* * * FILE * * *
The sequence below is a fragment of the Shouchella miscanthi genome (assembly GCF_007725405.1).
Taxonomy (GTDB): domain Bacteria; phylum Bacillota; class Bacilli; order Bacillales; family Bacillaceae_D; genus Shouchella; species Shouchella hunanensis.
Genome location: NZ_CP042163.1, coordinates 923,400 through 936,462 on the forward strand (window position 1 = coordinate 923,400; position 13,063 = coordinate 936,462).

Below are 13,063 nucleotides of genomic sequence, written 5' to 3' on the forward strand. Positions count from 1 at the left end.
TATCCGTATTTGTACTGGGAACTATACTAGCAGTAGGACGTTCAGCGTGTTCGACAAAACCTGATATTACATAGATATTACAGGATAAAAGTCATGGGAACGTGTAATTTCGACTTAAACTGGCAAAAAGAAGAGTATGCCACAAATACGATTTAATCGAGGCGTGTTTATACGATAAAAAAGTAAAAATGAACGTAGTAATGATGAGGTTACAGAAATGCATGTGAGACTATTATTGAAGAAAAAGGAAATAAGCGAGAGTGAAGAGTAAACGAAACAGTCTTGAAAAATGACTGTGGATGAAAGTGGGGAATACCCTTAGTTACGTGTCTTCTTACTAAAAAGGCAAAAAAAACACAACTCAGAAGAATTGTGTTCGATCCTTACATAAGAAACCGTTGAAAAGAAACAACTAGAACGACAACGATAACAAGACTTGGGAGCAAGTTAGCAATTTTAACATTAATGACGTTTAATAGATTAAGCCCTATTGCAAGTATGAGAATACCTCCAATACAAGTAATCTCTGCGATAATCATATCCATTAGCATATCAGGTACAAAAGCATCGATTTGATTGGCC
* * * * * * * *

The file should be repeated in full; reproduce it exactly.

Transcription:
The sequence below is a fragment of the Shouchella miscanthi genome (assembly GCF_007725405.1).
Taxonomy (GTDB): domain Bacteria; phylum Bacillota; class Bacilli; order Bacillales; family Bacillaceae_D; genus Shouchella; species Shouchella hunanensis.
Genome location: NZ_CP042163.1, coordinates 923,400 through 936,462 on the forward strand (window position 1 = coordinate 923,400; position 13,063 = coordinate 936,462).

Below are 13,063 nucleotides of genomic sequence, written 5' to 3' on the forward strand. Positions count from 1 at the left end.
TATCCGTATTTGTACTGGGAACTATACTAGCAGTAGGACGTTCAGCGTGTTCGACAAAACCTGATATTACATAGATATTACAGGATAAAAGTCATGGGAACGTGTAATTTCGACTTAAACTGGCAAAAAGAAGAGTATGCCACAAATACGATTTAATCGAGGCGTGTTTATACGATAAAAAAGTAAAAATGAACGTAGTAATGATGAGGTTACAGAAATGCATGTGAGACTATTATTGAAGAAAAAGGAAATAAGCGAGAGTGAAGAGTAAACGAAACAGTCTTGAAAAATGACTGTGGATGAAAGTGGGGAATACCCTTAGTTACGTGTCTTCTTACTAAAAAGGCAAAAAAAACACAACTCAGAAGAATTGTGTTCGATCCTTACATAAGAAACCGTTGAAAAGAAACAACTAGAACGACAACGATAACAAGACTTGGGAGCAAGTTAGCAATTTTAACATTAATGACGTTTAATAGATTAAGCCCTATTGCAAGTATGAGAATACCTCCAATACAAGTAATCTCTGCGATAATCATATCCATTAGCATATCAGGTACAAAAGCATCGATTTGATTGGCC